On Philosophy

July 15, 2007

Three Common Mistakes Made By Laypeople

Filed under: General Philosophy — Peter @ 12:00 am

No one can be an expert at everything, and so in some areas we are all laypeople (by layperson I means someone who has a general but not technical acquaintance with a subject). So the mistakes I point out here is not my way of laughing at the ignorant masses; since we are all laypeople some of the time we all make these mistakes occasionally. And so by realizing the mistakes we are prone to make we can learn to avoid them to some extent. Of course I have in mind here specifically science as understood by the public at large, but I suppose some of the same lessons carry over to philosophy and other subjects as well.

1: Not knowing what you don’t know
I admit that sounds like a tautology. But what I am trying to get at is that with only a general understanding of a subject there are details that not only we are ignorant of, but that we are unaware that we are ignorant of. Which means that when we try to apply what we know about the subject we may do so mistakenly, and, more importantly, be unaware of how we have made a mistake. A common example of this is people who say that relativity must be wrong because it is obvious that you can send signals faster than light by, for example, pushing and pulling a really long pole. Of course it is not actually possible to send signals faster than light in this way. But some are led to believe that it is possible because they don’t know that what they don’t know, in this case that how the pushing and pulling of objects works at an atomic level matters. Of course the lesson here is not to abandon trying to use what general information you know. However we should remember to be aware that when applying such general knowledge, especially when using it to come to our own conclusions, that we often make errors without realizing it. Thus it is foolish to treat conclusions we have reached in this way as reliable or authoritative.

2: Focus on anomalies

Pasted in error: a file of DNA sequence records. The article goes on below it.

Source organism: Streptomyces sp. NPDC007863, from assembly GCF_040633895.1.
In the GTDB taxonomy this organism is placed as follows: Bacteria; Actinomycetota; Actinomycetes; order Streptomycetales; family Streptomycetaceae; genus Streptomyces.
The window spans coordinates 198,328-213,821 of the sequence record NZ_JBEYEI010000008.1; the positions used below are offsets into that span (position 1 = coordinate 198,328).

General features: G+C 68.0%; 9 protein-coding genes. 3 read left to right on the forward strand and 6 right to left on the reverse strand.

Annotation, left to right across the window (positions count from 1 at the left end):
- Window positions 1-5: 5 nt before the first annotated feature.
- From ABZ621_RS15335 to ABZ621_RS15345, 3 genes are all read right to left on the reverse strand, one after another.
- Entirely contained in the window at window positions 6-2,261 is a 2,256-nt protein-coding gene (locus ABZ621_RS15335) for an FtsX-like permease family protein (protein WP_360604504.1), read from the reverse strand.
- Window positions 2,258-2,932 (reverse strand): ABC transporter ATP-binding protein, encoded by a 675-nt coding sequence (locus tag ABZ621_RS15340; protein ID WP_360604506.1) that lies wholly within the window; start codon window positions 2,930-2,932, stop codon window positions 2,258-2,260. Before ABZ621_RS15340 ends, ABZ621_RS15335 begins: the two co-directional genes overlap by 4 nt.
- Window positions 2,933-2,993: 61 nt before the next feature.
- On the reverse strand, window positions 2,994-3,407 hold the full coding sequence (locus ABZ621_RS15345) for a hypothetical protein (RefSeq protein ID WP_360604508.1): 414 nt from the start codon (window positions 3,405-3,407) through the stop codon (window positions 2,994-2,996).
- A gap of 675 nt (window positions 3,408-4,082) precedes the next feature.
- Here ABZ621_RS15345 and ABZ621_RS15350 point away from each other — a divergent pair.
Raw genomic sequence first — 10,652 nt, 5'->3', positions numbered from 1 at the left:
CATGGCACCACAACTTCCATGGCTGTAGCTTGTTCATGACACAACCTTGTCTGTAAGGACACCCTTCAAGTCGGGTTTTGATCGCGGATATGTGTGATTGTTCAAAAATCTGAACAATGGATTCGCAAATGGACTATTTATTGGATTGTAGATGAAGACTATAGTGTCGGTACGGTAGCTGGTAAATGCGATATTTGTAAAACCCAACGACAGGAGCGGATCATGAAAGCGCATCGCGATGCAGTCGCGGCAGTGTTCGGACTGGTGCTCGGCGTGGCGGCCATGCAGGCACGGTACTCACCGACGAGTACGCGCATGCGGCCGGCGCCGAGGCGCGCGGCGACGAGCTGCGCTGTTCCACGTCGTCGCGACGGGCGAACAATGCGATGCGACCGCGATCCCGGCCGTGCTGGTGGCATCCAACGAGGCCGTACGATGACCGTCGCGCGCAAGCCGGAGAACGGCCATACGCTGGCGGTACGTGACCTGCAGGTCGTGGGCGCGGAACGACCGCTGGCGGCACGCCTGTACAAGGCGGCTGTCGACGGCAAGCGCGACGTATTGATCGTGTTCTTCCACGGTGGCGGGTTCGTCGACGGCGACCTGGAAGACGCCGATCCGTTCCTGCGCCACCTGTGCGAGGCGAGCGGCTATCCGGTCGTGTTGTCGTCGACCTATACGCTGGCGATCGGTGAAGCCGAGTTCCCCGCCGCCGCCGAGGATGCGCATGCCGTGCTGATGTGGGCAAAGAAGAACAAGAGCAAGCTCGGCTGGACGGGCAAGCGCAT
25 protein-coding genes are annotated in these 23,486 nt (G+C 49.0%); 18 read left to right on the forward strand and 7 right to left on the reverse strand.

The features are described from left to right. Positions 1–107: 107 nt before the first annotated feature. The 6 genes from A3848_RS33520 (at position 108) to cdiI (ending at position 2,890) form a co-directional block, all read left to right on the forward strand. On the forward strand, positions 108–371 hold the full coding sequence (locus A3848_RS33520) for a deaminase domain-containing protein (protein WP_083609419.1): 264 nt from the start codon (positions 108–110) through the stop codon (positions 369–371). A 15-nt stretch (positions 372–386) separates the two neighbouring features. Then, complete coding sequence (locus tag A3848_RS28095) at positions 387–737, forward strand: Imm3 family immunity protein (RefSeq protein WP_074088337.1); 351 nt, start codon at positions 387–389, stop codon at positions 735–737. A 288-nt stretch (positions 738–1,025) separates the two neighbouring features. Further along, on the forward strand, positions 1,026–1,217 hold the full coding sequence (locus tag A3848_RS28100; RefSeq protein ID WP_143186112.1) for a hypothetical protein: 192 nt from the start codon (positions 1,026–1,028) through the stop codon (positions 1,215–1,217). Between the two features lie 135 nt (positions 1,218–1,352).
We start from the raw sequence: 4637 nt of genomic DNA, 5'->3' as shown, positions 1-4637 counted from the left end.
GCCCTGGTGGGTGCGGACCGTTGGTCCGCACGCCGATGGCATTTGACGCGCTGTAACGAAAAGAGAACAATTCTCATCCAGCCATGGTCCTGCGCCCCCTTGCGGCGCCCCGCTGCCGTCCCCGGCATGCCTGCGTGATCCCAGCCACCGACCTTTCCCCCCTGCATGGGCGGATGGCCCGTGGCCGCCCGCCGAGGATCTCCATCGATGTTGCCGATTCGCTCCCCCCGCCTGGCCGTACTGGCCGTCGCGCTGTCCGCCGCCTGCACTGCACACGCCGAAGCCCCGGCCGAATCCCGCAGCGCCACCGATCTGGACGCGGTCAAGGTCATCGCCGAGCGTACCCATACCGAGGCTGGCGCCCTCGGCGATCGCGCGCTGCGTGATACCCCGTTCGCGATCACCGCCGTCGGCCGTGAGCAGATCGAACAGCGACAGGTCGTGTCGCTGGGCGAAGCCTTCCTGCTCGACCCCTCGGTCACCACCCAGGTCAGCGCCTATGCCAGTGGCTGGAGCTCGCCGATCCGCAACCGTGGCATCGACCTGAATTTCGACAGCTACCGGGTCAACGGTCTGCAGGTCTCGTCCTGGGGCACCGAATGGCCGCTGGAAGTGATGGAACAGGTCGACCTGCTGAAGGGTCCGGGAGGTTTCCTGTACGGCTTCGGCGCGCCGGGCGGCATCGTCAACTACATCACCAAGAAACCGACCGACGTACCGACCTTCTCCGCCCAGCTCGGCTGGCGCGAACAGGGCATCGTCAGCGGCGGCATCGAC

A second common mistake is to focus on anomalies, interesting events that are not yet explained by current theories, as extremely important and refuting the theory as a whole. First of all the fact that an anomaly has yet to be explained within the current theory doesn’t mean that it won’t be. Often what at first appears to be anomalous can be accounted for by some odd feature of the situation that is not usually taken into account when applying our scientific theories, or that we overlooked when first encountering the apparent anomaly. But of course there are real anomalies too. The existence of such anomalies does not mean that they are in principle unexplainable or that current theories should now be questioned or discarded. Admittedly an anomaly does mean that the theory in its current form is at least slightly wrong. But most anomalies prompt a revision of the theory in question, not an abandonment of it. What we sometimes forget as laypeople is that by the time a theory becomes known to laypeople it has such a large body of evidence in favor of it that one anomaly, or even a handful of anomalies, cannot trump. Nor do anomalies mean that the theory is now questionable and a matter of controversy in scientific circles. What leads to theories being abandoned, and what is a sign of real controversy, are scientists who have come up with competing theories that explain more facts, both the old facts and the anomalies, with more precision than the current theory. This is a very common mistake made by laypeople, who often latch onto anomalies as proof that the current scientific theories are wrong. In the long run usually they are right (every scientific theory is revised eventually), but theories are not replaced by the competitors laypeople often see them as having, but are instead replaced by revolutionary new theories (this is one of the mistakes made people who think that anomalies in the fossil record make intelligent design more likely; when evolution is superceded it will be by a theory with more predictive power, not less, and it will be a new theory, not an old one). If I may digress for a moment I think this focus on anomalies is caused by the tendency of people to see science as some kind of contest between the proponents of different theories, who win “points” against each other by pointing out flaws with each other’s theories. But that’s not how science works (sadly, that’s how philosophy seems to work sometimes).